BHP top shareholders step up pressure for oil spinoff

BHP Billiton’s (ASX: BHP) (LON:BLT) leading investors are pressing the company’s management not only to accept a proposal by activist investor Elliott Management to spin off its US petroleum business, but to fully demerge all of its oil and gas assets.

Speaking to Financial Times (subs. required), Aberdeen Asset Management, the third-largest shareholder in BHP’s London-listed arm, said a demerger of those assets was a good idea, adding it was “a matter of working out the economics.”

According to the paper, four of the top 20 shareholders in BHP’s UK division said they wanted the group to consider the suggested spinoff.

They're pressing BHP not only to accept a proposal by activist investor Elliott Management to spin off the US petroleum business, but to fully demerge all of its oil and gas assets.

Their demands come a bit over a week after activist investor Elliott Management sent a letter to the company urging it to unlock shareholder value by spinning off about $22 billion of its US oil assets.

Elliott’s proposal includes the suggestion of unifying BHP’s dual structure into a single Australia-headquartered and listed company, which according to the hedge fund manager could lift the value of BHP’s UK-based shareholders by 51% and by 48.6% those of the Australia-based investors.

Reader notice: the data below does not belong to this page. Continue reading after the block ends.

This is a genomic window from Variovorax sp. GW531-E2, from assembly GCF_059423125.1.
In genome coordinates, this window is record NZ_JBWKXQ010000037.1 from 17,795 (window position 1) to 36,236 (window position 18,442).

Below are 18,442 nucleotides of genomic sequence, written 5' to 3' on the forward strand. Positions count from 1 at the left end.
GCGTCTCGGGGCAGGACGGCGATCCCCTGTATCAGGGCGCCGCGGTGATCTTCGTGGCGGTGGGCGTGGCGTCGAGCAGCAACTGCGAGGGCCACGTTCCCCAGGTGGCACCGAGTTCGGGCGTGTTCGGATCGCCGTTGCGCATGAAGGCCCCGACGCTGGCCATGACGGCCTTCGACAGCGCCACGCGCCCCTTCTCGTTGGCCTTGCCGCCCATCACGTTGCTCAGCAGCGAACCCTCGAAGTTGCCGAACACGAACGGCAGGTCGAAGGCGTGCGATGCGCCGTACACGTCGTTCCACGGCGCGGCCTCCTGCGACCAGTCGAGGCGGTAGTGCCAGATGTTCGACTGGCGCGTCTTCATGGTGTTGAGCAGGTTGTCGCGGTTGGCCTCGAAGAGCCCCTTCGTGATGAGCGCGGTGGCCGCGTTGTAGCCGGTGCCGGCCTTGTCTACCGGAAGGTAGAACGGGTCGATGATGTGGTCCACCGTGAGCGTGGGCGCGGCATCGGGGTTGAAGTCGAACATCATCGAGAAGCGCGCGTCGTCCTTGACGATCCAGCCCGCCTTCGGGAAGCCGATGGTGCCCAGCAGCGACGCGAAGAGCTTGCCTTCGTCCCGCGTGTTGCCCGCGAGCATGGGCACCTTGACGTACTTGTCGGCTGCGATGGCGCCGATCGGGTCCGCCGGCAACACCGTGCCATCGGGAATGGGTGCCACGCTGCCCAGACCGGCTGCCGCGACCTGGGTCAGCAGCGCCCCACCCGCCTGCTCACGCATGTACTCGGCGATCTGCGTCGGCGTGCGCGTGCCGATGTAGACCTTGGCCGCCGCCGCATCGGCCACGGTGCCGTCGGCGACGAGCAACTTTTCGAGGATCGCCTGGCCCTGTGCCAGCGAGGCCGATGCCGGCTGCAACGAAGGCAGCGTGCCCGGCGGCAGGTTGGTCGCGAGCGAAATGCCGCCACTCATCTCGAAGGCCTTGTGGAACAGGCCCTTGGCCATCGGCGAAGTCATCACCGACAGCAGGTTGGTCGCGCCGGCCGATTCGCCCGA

BHP replied by saying the costs and associated risks of the proposed overhaul would significantly outweigh any potential benefits, calling the proposal “flawed.”

Elliott’s proposal of a primary listing in London would require the approval of Australia’s Foreign Investment Review Board, BHP said. The company has returned $23 billion in share buybacks since the dual-listed structure was formed in 2001 and paid out $56 billion of dividends, the miner noted.

The New York-based hedge fund, which owns about 4.1% of BHP’s London-listed shares and has rights to buy 0.4% of the Australian ones, insisted in its letter that despite owning mostly first-class quality assets, BHP as an investment has underperformed.

According to Elliott, most of that underperformance “has been driven by the incomplete status of management’s streamlining and value-optimization of BHP’s group structure and asset portfolio.”

In October last year, BHP billion in its petroleum business and also said it was considering additional investments of as much as $2.5 billion to expand existing projects and to possibly acquire new assets.

In February, the company revealed it had swung from loss to a $3.2 billion profit in the first half of the 2017 financial year. It also announced it was rewarding investors with an interim dividend of 40 US cents a share, higher than the 30 cents a share mandated by its policy.

BHP’s petroleum division, with operations in the US and Australia, is valued by analysts at between $26 billion and $32 billion.